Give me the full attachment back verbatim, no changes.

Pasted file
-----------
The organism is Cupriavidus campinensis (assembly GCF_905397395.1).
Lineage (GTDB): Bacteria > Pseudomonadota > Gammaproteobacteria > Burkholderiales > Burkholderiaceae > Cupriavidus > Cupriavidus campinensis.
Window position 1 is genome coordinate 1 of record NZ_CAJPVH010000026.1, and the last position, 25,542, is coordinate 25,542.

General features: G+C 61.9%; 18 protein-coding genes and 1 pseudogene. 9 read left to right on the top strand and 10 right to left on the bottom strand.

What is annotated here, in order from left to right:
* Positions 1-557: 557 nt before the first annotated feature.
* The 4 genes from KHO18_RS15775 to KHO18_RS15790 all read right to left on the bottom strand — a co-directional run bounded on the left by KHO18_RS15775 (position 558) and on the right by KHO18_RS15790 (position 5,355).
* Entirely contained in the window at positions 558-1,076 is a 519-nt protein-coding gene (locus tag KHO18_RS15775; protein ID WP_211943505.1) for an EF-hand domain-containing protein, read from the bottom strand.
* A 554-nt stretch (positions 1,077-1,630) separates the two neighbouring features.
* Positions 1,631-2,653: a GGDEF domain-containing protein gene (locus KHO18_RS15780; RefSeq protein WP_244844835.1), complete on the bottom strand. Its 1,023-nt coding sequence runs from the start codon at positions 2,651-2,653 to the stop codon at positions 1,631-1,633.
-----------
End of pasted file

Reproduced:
The organism is Cupriavidus campinensis (assembly GCF_905397395.1).
Lineage (GTDB): Bacteria > Pseudomonadota > Gammaproteobacteria > Burkholderiales > Burkholderiaceae > Cupriavidus > Cupriavidus campinensis.
Window position 1 is genome coordinate 1 of record NZ_CAJPVH010000026.1, and the last position, 25,542, is coordinate 25,542.

General features: G+C 61.9%; 18 protein-coding genes and 1 pseudogene. 9 read left to right on the top strand and 10 right to left on the bottom strand.

What is annotated here, in order from left to right:
* Positions 1-557: 557 nt before the first annotated feature.
* The 4 genes from KHO18_RS15775 to KHO18_RS15790 all read right to left on the bottom strand — a co-directional run bounded on the left by KHO18_RS15775 (position 558) and on the right by KHO18_RS15790 (position 5,355).
* Entirely contained in the window at positions 558-1,076 is a 519-nt protein-coding gene (locus tag KHO18_RS15775; protein ID WP_211943505.1) for an EF-hand domain-containing protein, read from the bottom strand.
* A 554-nt stretch (positions 1,077-1,630) separates the two neighbouring features.
* Positions 1,631-2,653: a GGDEF domain-containing protein gene (locus KHO18_RS15780; RefSeq protein WP_244844835.1), complete on the bottom strand. Its 1,023-nt coding sequence runs from the start codon at positions 2,651-2,653 to the stop codon at positions 1,631-1,633.